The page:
De Soto girl makes most of playing cat and mouse
Elise Veach has game.
Those who think themselves equal to her gamemanship can either test their knowledge against the 7-year-old De Soto resident or play the board game she designed for University Games.
During her family's vacation to Disneyland in April 2001, Elise saw a contest announcement for a chance to design a new children's game for the University Games company. Elise, daughter of Vince and Lori Veach, said she wanted to do it because it sounded like fun and she loved to draw.
Each contestant was asked to conceptualize, construct and write a set of rules and instructions for a board game without adult assistance. Parents were only allowed to help write the rules, Lori said.
Lori said the contest seemed like a diverting activity.
"We thought it would be kind of fun as a summer project for Elise," she said.
After making the decision to enter the contest, Elise had to come up with a concept for her game. She settled on cats after evaluating many options.
"I was thinking about a lot of things I liked, and one of the things I liked was cats," she said.
Elise knew her game would focus on cats and items associated with them, but it was not until after she named the game that everything fell into place.
"I was like mouse this, mouse that, then I was like mouse round-up, and that was it," Elise said.
The game features four cat game pieces dressed in cowboy attire that are moved around the game board in an attempt to lasso and capture five mice from the haystack. Obstacles on the board, such as the "alley cat," create excitement during the game.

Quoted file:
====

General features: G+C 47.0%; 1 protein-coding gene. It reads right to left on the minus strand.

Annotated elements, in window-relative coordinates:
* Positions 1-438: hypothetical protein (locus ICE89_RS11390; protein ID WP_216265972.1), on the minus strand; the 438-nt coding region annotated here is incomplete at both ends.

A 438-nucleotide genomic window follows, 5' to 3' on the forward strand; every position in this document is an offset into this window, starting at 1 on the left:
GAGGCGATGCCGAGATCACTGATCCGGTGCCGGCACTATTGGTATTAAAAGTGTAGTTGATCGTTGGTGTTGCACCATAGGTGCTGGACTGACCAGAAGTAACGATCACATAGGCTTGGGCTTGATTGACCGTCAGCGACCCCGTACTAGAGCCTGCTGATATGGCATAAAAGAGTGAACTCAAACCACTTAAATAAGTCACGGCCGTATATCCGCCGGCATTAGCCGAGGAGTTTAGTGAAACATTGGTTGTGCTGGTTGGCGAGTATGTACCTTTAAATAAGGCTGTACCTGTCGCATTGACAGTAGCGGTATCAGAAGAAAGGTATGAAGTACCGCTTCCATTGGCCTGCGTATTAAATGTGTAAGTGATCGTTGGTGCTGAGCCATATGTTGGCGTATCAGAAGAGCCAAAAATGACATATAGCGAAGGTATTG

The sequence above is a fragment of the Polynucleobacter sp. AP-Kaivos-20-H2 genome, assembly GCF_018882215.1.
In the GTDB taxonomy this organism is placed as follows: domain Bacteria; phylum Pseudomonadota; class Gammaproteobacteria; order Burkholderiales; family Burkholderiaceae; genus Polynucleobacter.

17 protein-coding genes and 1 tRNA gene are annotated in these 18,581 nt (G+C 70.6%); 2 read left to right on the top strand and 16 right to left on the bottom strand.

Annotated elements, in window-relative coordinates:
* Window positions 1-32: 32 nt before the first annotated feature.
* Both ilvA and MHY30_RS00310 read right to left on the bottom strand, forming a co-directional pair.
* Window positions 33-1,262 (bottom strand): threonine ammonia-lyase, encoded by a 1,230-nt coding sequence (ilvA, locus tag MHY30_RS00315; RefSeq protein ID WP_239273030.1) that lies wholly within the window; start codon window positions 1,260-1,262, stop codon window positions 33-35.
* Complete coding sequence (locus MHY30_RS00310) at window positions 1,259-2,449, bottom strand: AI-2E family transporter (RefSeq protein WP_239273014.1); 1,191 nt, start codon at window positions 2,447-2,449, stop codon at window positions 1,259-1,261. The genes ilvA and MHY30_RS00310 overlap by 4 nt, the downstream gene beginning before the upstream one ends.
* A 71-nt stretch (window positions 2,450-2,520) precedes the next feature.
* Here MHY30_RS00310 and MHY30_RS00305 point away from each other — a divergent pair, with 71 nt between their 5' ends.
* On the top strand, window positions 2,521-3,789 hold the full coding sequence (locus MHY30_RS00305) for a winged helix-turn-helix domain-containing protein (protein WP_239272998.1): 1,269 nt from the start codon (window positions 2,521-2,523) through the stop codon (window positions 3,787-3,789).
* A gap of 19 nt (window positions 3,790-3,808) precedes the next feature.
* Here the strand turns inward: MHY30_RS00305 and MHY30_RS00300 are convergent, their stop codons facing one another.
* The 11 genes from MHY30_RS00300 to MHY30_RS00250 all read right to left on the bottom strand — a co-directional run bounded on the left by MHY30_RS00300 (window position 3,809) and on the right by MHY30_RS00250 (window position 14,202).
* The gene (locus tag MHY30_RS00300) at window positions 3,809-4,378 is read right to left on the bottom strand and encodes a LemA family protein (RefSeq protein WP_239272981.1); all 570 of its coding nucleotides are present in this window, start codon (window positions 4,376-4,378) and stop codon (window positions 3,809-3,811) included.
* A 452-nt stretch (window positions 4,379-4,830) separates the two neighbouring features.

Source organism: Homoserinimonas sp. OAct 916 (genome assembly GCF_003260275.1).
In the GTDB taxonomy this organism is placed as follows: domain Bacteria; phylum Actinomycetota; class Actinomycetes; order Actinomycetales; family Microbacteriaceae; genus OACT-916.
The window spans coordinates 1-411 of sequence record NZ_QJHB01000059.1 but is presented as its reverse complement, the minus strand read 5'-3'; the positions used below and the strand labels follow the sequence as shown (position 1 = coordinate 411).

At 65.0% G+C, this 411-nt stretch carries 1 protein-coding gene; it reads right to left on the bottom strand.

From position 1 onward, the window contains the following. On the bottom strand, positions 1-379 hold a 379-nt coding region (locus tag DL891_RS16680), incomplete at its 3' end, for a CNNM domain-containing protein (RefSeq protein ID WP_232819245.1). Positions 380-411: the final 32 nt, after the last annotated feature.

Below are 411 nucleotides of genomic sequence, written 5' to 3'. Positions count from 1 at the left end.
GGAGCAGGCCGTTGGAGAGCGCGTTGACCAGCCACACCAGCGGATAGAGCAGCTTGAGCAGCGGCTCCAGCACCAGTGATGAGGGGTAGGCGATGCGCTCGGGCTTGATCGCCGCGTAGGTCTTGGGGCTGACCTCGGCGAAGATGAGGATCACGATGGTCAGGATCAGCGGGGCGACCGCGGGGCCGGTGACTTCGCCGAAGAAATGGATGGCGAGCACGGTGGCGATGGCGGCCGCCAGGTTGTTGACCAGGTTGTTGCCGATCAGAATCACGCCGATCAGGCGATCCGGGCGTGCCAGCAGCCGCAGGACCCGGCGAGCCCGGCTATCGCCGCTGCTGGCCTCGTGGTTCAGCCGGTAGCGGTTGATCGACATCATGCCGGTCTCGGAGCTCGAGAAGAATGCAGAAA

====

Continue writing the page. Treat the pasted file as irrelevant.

Lori was impressed by her daughter's efforts.
"It was really cute," she said.
Elise's favorite part of the original game was the homemade mice.
"The mice were cute, because I made them out of beans with corn ears and a bean body and a little paper tail," she said.
She sent in her final entry in August 2001, and Dec. 15, 2001. The Veach household received a phone call Dec. 15, 2001 congratulating Elise on her victory.
Lori shared in Elise's excitement.
"It was just too much," Lori said. "We just called people all day."
In addition to the production of "Mouse Round-Up," Elise received a $10,000 U.S. Savings Bond, a trip for four to San Francisco, 50 complementary copies of her game, and a collection of other games produced by University Games.
Elise finally saw the final product in October 2002, when she, along with her father, mother and brother, flew to San Francisco for the awards ceremony. She was pleased with the ultimate outcome.
"I was pretty happy," Elise said.
However, that was not the end of the thrills. Before her trip to California, Elise was e-mailed a set of questions by University Games. She was supposed to complete as many as she could and bring her answers to the awards ceremony.
Elise answered the questions on her flight, but was uncertain of their purpose, Lori said.
"We didn't know what they were up to, really," Lori said.
To the Veaches' excitement, University Games had decided to feature Elise as one of their "experts" in a new game they were creating called Beat the Expert.
"It was almost like winning (the contest)," Elise said. "I was excited."
Beat the Expert is a game where the players answer a series of questions asked to certain experts like football legend Steve Young and TV scientist Bill Nye the Science Guy. The object of the game is to get more of the questions correct than the expert did.
Needless to say, the Veaches are getting their fill of board games.
"All of her friends want to play (Mouse Round-Up) when they come over, so we have played it tons," Lori said.
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